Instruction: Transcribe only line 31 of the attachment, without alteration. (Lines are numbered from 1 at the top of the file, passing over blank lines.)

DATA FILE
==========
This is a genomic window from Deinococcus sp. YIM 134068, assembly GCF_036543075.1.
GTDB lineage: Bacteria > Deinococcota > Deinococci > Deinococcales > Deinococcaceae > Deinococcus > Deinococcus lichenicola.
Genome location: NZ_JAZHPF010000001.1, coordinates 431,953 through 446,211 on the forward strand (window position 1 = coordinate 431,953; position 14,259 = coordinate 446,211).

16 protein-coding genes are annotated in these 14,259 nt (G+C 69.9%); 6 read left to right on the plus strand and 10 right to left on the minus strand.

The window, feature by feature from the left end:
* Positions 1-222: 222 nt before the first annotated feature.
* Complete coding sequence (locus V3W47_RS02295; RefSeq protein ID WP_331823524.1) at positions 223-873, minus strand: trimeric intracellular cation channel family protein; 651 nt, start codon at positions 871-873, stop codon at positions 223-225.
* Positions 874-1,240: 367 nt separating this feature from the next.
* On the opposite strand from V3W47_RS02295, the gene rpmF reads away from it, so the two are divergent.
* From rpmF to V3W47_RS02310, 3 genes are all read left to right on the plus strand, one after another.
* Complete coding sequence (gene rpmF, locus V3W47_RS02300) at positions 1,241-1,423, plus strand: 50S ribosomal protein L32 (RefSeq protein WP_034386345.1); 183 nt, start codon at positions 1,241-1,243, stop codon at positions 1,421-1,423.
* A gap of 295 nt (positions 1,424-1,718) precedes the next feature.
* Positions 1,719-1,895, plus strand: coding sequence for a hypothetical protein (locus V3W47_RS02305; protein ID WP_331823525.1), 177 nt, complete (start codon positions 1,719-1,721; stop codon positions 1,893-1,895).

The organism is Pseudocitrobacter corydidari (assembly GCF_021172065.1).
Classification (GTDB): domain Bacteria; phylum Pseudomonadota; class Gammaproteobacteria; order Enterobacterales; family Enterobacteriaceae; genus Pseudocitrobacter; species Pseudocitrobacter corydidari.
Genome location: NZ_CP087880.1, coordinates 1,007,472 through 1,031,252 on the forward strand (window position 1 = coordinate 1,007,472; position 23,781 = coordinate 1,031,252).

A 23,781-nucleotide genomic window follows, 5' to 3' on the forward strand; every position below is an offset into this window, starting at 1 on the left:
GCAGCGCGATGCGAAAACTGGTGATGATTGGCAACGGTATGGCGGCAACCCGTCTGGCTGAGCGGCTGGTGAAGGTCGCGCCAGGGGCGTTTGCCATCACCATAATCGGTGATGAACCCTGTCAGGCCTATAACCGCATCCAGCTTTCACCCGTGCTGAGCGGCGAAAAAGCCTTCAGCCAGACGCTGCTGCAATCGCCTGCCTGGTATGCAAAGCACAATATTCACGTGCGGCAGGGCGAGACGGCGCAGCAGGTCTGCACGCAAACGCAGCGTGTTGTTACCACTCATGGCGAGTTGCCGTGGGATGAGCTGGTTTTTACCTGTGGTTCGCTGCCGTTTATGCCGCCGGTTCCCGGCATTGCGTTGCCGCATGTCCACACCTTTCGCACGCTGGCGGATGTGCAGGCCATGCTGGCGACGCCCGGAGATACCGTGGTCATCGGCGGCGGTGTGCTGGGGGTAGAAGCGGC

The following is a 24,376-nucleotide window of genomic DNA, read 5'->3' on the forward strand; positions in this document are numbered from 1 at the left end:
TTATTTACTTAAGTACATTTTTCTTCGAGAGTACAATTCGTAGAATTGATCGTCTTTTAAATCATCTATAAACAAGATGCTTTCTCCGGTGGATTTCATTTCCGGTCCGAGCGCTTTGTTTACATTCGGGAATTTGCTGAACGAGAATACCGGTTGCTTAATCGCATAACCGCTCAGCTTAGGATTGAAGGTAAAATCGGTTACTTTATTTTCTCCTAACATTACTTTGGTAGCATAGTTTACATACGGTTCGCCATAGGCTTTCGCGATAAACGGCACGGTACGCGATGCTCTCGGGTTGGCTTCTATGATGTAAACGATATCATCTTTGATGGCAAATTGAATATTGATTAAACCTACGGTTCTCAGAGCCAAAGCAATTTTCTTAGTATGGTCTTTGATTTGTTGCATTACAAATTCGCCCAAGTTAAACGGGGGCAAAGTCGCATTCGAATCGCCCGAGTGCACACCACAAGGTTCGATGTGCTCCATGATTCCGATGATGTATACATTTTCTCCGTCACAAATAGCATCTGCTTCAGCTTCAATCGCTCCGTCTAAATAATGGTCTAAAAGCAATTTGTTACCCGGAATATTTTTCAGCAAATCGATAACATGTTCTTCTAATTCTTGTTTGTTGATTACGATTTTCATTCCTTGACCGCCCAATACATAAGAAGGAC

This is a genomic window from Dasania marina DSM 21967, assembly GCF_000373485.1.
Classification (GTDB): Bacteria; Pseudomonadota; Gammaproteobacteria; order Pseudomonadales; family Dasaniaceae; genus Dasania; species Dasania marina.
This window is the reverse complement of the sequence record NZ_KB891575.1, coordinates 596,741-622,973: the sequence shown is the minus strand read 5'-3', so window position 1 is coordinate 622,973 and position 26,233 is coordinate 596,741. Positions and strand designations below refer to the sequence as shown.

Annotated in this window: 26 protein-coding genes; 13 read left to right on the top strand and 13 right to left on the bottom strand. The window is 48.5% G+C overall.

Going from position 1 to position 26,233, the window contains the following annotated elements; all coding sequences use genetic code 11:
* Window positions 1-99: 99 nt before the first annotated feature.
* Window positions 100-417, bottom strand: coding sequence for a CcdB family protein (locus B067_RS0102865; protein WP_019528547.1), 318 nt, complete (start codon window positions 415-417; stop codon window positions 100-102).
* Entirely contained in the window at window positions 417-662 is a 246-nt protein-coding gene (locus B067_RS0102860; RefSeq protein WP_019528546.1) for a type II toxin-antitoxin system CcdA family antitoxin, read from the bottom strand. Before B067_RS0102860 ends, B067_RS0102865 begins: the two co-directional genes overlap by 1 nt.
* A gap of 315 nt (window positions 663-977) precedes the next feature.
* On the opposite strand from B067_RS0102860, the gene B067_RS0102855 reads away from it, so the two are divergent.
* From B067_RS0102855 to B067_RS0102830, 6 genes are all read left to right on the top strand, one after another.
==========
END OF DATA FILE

* From B067_RS0102855 to B067_RS0102830, 6 genes are all read left to right on the top strand, one after another.